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Franklin Taylor v. Teresa Casteel et al

December 30, 2010

FRANKLIN TAYLOR, PLAINTIFF,
v.
TERESA CASTEEL ET AL., DEFENDANTS.



The opinion of the court was delivered by: Harold A. Baker United States District Judge

E-FILED

Thursday, 30 December, 2010 09:01:09 AM Clerk, U.S. District Court, ILCD

Case Management Order and Summary Judgment

The plaintiff pursues a First Amendment claim arising from the confiscation of his legal ad seeking legal representation. The ad contained a photo of the plaintiff with the background altered. The defendants have moved for summary judgment, which is granted for the reasons below.

Summary Judgment Standard

Summary judgment "should be rendered if the pleadings, the discovery and disclosure materials on file, and any affidavits show that there is no genuine issue as to any material fact and that the movant is entitled to judgment as a matter of law." Fed. R. Civ. P. 56(c). Any discrepancies in the factual record should be evaluated in the non-movant's favor. Anderson v. Liberty Lobby, Inc., 477 U.S. 242, 255 (1986) (citing Adickes v. S.H. Kress & Co., 398 U.S. 144, 158-59 (1970)). The party moving for summary judgment must show the lack of a genuine issue of material fact. Celotex Corp. v. Catrett, 477 U.S. 317, 323 (1986). This burden can be satisfied by "'showing'--that is, pointing out to the district court--that there is an absence of evidence to support the nonmoving party's case." Celotex, 477 U.S. at 325. "Only disputes over facts that might affect the outcome of the suit under the governing law will properly preclude the entry of summary judgment." Anderson, 477 U.S. at 248. A party opposing summary judgment bears the burden to respond, not simply by resting on its own pleading but by "set[ting] out specific facts showing a genuine issue for trial." See Fed. R. Civ. P. 56(e). "If [the non-movant] does not [meet his burden], summary judgment should, if appropriate, be entered against [the non-movant]." Fed. R. Civ. P. 56(e). In determining whether factual issues exist, the court must view all the evidence in the light most favorable to the non-moving party. Beraha v. Baxter Health Corp., 956 F.2d 1436, 1440 (7th Cir. 1992).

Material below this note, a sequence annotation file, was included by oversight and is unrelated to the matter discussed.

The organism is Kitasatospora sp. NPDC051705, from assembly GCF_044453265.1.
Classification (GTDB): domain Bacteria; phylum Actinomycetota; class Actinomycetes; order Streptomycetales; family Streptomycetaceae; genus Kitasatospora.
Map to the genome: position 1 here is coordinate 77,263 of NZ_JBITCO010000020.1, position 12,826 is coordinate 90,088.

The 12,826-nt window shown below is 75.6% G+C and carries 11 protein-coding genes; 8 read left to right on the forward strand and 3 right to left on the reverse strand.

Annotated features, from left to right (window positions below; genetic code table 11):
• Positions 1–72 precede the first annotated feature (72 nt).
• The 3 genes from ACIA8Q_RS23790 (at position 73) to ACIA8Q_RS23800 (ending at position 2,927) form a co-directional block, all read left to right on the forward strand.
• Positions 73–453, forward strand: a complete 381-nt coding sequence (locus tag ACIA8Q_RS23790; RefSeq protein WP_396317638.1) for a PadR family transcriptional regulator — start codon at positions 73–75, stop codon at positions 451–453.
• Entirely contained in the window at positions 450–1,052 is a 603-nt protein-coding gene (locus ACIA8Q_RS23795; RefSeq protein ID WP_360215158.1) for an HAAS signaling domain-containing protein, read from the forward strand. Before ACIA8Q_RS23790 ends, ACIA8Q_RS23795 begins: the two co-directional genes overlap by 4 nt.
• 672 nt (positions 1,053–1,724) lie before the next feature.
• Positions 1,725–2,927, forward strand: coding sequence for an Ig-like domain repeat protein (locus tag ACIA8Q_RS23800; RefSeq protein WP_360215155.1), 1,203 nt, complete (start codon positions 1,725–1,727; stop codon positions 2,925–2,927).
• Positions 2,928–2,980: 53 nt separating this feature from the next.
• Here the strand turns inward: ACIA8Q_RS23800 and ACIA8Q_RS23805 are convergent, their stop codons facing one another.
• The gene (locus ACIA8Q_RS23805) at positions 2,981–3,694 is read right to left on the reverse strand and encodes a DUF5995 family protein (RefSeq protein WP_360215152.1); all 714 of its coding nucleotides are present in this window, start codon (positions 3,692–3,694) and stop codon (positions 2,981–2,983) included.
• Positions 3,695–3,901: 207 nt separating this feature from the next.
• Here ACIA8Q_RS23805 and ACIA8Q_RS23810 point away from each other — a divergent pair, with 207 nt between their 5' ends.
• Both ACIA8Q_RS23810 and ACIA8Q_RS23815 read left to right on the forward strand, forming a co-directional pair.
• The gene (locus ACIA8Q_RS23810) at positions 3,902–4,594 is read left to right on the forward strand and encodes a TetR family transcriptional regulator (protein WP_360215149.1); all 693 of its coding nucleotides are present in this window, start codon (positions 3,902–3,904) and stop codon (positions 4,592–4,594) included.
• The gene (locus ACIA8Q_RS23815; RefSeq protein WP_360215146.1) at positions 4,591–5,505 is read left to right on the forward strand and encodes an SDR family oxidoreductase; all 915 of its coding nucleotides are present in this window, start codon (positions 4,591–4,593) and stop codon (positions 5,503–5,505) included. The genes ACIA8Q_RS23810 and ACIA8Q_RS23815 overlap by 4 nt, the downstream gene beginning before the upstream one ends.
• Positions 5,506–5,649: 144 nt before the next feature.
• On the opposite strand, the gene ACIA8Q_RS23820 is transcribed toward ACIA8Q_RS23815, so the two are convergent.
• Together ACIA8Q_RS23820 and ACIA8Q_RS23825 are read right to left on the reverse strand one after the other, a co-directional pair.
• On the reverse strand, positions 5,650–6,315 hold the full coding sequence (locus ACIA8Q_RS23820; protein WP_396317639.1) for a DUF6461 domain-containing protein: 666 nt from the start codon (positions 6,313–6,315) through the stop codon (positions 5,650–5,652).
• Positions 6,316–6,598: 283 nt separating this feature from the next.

Facts

The events occurred while the plaintiff was incarcerated at Graham Correctional Center in late 2006, early 2007. He is currently incarcerated in Menard Correctional Center.

The plaintiff sent a written legal ad seeking legal representation for his wrongful conviction, along with $40.95, to an organization called Friends Beyond The Wall, Inc., for posting on the organization's website. The plaintiff's original ad had no picture of him, and the plaintiff did not provide any picture of himself to Friends Beyond The Wall, Inc.. However, the organization "photo-shopped" a picture of the plaintiff into the ad, changing the background of the picture. (d/e 93-1). The court cannot tell from the photo in the record what the changed background is, but apparently it was substituted for the original background for appearance's sake. The plaintiff surmises that the organization downloaded the picture from the IDOC's website. The plaintiff's ad, with the picture, was posted on the organization's website. The organization also returned a copy of the ad (with the picture on it) to the plaintiff. The ad passed the mailroom's inspection and was delivered to the plaintiff.